DEAUVILLE, France -- Leaders of the world's rich democracies meeting Thursday are looking at tumult in the Arab world with both hope and fear.

They hope the new democracies in Egypt and Tunisia flourish and their economies rebound. And they fear that the war in Libya and uprisings in Syria, Yemen and Bahrain may entrench autocrats instead of defeating them.

At a two-day summit in this moneyed Normandy resort, President Barack Obama and the other leaders of the Group of Eight industrialized nations will seek to marshal their combined economic might behind the grassroots democracy movements that have swept the Arab world but have also driven away tourists and investors.

They'll also be talking about whether France's sharp and respected finance minister should take over the leadership of the International Monetary Fund. Europe wants Christine Lagarde to take over from Dominique Strauss-Kahn, who is facing sexual assault charges in New York -- but the United States, Canada and China are cautioning that developing countries should get a chance at the job, too.

German Chancellor Angela Merkel is calling for the G-8 to take effective measures to bolster emerging Arab democracy and to take a leading role in improving global nuclear safety. Merkel told the German parliament Thursday leaders must help ensure that "the initial political progress is not endangered by economic instability."

Concern about the euro currency and European debt woes will overshadow the talks among President Barack Obama, G-8 host French President Nicolas Sarkozy and the leaders of Britain, Germany, Japan, Russia, Canada and Italy in this cordoned-off beach town.

This year the leaders of Egypt, Tunisia and the Arab League will join the summit discussions. Several African leaders will also join for a special meeting Friday.

Thursday's talks start out looking at nuclear safety, with Japanese Prime Minister Naoto Kan scheduled to provide leaders with an update on the continuing crisis at the Fukushima Dai-ichi nuclear power plant.

Differences over online privacy and regulation may surface at a special session Thursday on the future of the Internet economy. Mark Zuckerberg of Facebook, Eric Schmidt of Google and other Internet executives took part in two days of debates in Paris this week that resulted in recommendations for the Deauville summit.

Egypt and Tunisia, where popular revolts this year overthrew authoritarian regimes, want to show that they are still sound investment destinations -- even though the future shape and policies of their governments remains unclear.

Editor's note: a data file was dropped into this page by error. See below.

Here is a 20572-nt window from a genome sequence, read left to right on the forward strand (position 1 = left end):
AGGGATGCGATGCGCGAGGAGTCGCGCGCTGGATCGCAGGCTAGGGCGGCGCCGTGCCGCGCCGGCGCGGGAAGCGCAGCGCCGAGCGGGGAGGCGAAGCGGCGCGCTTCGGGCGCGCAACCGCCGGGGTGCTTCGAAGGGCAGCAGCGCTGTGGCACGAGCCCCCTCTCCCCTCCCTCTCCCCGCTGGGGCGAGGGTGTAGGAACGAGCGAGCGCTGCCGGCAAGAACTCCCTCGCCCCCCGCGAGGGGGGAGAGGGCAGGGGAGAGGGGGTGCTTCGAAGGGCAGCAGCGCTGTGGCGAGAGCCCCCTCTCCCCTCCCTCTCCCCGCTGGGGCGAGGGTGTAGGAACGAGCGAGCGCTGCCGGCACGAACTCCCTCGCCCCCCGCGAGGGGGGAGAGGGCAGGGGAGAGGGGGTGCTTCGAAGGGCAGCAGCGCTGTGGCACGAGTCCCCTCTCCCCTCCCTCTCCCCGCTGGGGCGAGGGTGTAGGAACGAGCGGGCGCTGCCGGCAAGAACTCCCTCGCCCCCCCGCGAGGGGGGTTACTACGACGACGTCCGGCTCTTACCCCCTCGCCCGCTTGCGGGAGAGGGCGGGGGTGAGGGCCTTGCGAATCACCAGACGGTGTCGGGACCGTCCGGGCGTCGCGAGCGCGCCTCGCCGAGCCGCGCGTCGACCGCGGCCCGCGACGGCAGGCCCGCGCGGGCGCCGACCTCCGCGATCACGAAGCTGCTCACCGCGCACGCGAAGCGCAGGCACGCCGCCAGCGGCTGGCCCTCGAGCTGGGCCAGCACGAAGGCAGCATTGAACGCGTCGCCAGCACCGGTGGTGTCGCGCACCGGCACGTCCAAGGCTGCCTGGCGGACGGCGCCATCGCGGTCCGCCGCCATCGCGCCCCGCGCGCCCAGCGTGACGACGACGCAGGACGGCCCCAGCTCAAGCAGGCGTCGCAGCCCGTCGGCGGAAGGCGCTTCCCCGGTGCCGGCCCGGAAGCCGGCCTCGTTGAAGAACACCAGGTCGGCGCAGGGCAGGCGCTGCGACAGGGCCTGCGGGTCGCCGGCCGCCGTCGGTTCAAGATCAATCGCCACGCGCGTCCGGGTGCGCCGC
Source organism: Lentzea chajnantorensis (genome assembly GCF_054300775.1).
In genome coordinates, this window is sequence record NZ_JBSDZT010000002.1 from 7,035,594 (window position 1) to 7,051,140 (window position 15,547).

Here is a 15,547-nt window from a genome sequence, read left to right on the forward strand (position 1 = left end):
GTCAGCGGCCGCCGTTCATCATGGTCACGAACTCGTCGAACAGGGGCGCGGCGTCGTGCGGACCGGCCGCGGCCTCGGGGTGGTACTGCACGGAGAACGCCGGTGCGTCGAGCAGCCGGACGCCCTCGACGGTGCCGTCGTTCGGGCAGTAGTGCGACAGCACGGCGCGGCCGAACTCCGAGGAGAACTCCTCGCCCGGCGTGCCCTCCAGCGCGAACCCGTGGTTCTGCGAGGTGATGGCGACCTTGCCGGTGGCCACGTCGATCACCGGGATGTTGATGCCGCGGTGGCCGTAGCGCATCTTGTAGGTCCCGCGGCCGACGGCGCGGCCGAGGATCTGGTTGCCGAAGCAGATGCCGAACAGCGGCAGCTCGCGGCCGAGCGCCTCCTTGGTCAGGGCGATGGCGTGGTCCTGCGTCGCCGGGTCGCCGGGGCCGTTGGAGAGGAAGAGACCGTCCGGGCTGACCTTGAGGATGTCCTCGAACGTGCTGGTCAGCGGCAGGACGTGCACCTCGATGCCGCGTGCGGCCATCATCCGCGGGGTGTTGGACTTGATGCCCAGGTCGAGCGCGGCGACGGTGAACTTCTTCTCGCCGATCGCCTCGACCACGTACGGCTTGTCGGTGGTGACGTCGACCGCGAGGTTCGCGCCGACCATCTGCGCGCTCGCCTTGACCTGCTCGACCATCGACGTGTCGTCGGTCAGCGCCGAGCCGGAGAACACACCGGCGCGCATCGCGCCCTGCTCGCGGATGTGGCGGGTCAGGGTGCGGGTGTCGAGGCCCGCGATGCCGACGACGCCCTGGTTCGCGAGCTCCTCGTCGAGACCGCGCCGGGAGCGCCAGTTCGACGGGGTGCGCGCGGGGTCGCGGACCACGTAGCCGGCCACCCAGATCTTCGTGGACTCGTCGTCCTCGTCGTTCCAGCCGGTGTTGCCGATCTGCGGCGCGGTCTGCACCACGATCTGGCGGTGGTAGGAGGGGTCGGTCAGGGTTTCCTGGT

Sarkozy wants this to be the founding moment of a partnership between the G-8 and Arab countries.

That partnership may be strained, however, by tensions over how to handle Libya. NATO appears to have no exit strategy fromn the international air campaign launched two months ago to shore up Libyan rebel forces, and efforts to oust leader Moammar Gadhafi remain elusive.

Violence in Syria is likely to come up at the G-8 talks as well. Key European nations circulated a draft U.N. resolution Wednesday that would condemn Syria for its crackdown on peaceful protesters, U.N. diplomats said. The G-8 includes all the permanent Security Council members except China.

U.S. officials say it's too soon to reach a deal on dollar amounts for assistance to the Arab world.

The heads of the World Bank and the United Nations will also be present, and Strauss-Kahn's temporary replacement at the IMF, John Lipsky.

Germany and France are suggesting that the European Bank for Reconstruction and Development, with its experience helping underpin the transition from communism in eastern Europe, could be repurposed to help the Arab world.

A top Sarkozy official said the aid and investment to be promised to the Arab nations would resemble that which the then G-7 offered to Eastern and Central European nations after the collapse of communism in 1989. Post-Soviet Russia later joined the group, making it the G-8.

The G-8 has since lost some of its relevance with the growing clout of the Group of 20, which includes emerging economic giants such as China and India.

"A lot of the key issues are going to be in the G20, so we'll see how successful the G8 leaders are in showing that the old Western group is still relevant," said David Shorr of the Stanley Foundation.

Police and gendarmes fill Deauville and surrounding towns and highways. Local ports, train stations and the airport are shut from Wednesday to Friday, and a no-fly zone enforced over the town.

Anti-capitalist protesters and radical movements have sought to call the leaders' attention to the plight of workers and the world's poor, but are not organizing big demonstrations close to the summit because of the heavy security.